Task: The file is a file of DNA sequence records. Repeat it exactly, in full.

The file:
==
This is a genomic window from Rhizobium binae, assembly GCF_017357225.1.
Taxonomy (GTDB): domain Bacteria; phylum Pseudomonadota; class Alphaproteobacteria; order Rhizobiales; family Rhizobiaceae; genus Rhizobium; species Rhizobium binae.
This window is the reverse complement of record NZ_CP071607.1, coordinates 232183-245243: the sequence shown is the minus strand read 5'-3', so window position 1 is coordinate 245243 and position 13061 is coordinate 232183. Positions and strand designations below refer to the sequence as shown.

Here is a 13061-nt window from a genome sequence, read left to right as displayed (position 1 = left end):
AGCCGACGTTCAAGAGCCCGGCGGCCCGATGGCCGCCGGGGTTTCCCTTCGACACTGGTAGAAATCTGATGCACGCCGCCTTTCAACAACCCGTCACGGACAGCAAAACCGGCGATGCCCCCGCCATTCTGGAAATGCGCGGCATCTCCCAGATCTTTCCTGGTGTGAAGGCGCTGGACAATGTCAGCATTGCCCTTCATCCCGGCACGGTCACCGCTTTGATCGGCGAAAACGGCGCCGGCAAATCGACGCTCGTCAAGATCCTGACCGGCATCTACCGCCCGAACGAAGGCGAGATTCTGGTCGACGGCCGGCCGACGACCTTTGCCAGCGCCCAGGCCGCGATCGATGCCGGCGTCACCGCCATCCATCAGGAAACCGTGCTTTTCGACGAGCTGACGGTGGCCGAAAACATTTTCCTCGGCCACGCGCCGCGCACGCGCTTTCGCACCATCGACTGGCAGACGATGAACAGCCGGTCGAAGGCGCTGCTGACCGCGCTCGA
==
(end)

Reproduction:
This is a genomic window from Rhizobium binae, assembly GCF_017357225.1.
Taxonomy (GTDB): domain Bacteria; phylum Pseudomonadota; class Alphaproteobacteria; order Rhizobiales; family Rhizobiaceae; genus Rhizobium; species Rhizobium binae.
This window is the reverse complement of record NZ_CP071607.1, coordinates 232183-245243: the sequence shown is the minus strand read 5'-3', so window position 1 is coordinate 245243 and position 13061 is coordinate 232183. Positions and strand designations below refer to the sequence as shown.

Here is a 13061-nt window from a genome sequence, read left to right as displayed (position 1 = left end):
AGCCGACGTTCAAGAGCCCGGCGGCCCGATGGCCGCCGGGGTTTCCCTTCGACACTGGTAGAAATCTGATGCACGCCGCCTTTCAACAACCCGTCACGGACAGCAAAACCGGCGATGCCCCCGCCATTCTGGAAATGCGCGGCATCTCCCAGATCTTTCCTGGTGTGAAGGCGCTGGACAATGTCAGCATTGCCCTTCATCCCGGCACGGTCACCGCTTTGATCGGCGAAAACGGCGCCGGCAAATCGACGCTCGTCAAGATCCTGACCGGCATCTACCGCCCGAACGAAGGCGAGATTCTGGTCGACGGCCGGCCGACGACCTTTGCCAGCGCCCAGGCCGCGATCGATGCCGGCGTCACCGCCATCCATCAGGAAACCGTGCTTTTCGACGAGCTGACGGTGGCCGAAAACATTTTCCTCGGCCACGCGCCGCGCACGCGCTTTCGCACCATCGACTGGCAGACGATGAACAGCCGGTCGAAGGCGCTGCTGACCGCGCTCGA